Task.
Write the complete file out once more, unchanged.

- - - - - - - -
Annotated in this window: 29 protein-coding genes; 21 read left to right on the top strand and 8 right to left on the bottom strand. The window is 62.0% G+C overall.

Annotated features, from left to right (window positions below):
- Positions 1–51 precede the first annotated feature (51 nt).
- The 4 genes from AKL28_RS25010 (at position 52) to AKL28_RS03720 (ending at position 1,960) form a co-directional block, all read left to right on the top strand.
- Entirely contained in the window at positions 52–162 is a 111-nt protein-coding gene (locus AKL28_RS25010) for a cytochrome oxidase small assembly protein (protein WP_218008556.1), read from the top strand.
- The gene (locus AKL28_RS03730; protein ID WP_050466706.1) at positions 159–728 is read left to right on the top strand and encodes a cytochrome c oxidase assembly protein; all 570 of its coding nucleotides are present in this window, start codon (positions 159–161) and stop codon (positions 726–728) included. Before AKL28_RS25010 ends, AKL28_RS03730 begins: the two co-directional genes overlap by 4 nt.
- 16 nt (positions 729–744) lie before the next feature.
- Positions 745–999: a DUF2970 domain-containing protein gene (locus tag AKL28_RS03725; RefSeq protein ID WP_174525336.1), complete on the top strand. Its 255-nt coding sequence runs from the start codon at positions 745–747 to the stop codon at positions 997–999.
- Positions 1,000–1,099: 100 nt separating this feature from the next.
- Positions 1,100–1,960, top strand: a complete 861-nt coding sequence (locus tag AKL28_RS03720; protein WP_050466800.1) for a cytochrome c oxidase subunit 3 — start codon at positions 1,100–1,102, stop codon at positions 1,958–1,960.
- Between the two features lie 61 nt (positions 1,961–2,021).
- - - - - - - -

Annotated in this window: 29 protein-coding genes; 21 read left to right on the top strand and 8 right to left on the bottom strand. The window is 62.0% G+C overall.

Annotated features, from left to right (window positions below):
- Positions 1–51 precede the first annotated feature (51 nt).
- The 4 genes from AKL28_RS25010 (at position 52) to AKL28_RS03720 (ending at position 1,960) form a co-directional block, all read left to right on the top strand.
- Entirely contained in the window at positions 52–162 is a 111-nt protein-coding gene (locus AKL28_RS25010) for a cytochrome oxidase small assembly protein (protein WP_218008556.1), read from the top strand.
- The gene (locus AKL28_RS03730; protein ID WP_050466706.1) at positions 159–728 is read left to right on the top strand and encodes a cytochrome c oxidase assembly protein; all 570 of its coding nucleotides are present in this window, start codon (positions 159–161) and stop codon (positions 726–728) included. Before AKL28_RS25010 ends, AKL28_RS03730 begins: the two co-directional genes overlap by 4 nt.
- 16 nt (positions 729–744) lie before the next feature.
- Positions 745–999: a DUF2970 domain-containing protein gene (locus tag AKL28_RS03725; RefSeq protein ID WP_174525336.1), complete on the top strand. Its 255-nt coding sequence runs from the start codon at positions 745–747 to the stop codon at positions 997–999.
- Positions 1,000–1,099: 100 nt separating this feature from the next.
- Positions 1,100–1,960, top strand: a complete 861-nt coding sequence (locus tag AKL28_RS03720; protein WP_050466800.1) for a cytochrome c oxidase subunit 3 — start codon at positions 1,100–1,102, stop codon at positions 1,958–1,960.
- Between the two features lie 61 nt (positions 1,961–2,021).